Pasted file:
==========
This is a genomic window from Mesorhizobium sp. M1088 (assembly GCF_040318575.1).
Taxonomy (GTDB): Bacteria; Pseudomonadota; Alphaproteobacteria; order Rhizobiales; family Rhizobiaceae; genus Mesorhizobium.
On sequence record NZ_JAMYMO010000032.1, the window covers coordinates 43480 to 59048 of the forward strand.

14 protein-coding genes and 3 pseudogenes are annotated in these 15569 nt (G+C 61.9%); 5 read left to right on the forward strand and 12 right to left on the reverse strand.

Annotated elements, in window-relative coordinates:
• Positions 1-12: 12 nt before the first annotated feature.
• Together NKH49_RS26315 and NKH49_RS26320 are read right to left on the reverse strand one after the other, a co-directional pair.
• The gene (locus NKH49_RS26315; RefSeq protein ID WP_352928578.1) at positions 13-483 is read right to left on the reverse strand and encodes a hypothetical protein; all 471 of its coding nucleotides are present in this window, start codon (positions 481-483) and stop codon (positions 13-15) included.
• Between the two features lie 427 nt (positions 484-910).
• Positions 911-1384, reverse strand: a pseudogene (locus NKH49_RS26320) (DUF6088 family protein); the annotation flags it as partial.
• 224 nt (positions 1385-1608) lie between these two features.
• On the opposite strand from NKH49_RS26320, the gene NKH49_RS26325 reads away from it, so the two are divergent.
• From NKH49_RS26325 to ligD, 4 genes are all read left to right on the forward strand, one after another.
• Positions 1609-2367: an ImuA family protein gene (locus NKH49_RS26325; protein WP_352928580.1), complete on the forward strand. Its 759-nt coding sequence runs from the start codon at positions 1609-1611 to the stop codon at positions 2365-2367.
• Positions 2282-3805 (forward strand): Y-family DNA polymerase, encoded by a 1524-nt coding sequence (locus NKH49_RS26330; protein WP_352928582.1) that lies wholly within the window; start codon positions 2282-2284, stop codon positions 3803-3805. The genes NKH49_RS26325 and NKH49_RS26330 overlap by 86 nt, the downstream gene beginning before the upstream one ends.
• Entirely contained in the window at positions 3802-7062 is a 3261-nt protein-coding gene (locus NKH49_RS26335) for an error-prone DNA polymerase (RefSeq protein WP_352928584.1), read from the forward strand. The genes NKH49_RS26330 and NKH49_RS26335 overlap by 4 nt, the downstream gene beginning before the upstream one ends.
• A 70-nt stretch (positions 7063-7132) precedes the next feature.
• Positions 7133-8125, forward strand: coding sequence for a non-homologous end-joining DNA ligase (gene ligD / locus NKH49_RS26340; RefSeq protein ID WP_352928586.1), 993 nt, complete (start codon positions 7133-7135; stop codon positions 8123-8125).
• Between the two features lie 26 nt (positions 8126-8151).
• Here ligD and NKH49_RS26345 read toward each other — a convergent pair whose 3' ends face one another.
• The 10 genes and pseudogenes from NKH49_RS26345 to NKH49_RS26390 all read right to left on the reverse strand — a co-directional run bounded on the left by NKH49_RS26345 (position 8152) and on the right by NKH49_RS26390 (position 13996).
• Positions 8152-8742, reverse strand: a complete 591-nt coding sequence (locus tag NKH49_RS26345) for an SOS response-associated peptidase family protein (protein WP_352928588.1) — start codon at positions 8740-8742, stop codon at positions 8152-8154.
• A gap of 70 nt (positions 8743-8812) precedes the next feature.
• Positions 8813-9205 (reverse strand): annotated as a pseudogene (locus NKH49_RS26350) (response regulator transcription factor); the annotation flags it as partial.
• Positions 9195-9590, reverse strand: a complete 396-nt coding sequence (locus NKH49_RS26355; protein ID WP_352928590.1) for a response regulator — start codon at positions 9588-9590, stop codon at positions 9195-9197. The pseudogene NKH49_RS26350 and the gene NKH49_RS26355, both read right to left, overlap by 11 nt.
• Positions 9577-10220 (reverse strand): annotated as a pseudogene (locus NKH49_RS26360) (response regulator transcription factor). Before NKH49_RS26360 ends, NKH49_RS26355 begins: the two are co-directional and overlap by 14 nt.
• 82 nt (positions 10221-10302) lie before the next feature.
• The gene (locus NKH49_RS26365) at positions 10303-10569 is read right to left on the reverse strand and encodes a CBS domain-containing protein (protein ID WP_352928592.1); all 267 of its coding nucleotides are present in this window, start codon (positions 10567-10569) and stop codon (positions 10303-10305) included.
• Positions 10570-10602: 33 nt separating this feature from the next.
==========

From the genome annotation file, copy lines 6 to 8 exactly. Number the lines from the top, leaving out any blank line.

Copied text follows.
• Positions 1-12: 12 nt before the first annotated feature.
• Together NKH49_RS26315 and NKH49_RS26320 are read right to left on the reverse strand one after the other, a co-directional pair.
• The gene (locus NKH49_RS26315; RefSeq protein ID WP_352928578.1) at positions 13-483 is read right to left on the reverse strand and encodes a hypothetical protein; all 471 of its coding nucleotides are present in this window, start codon (positions 481-483) and stop codon (positions 13-15) included.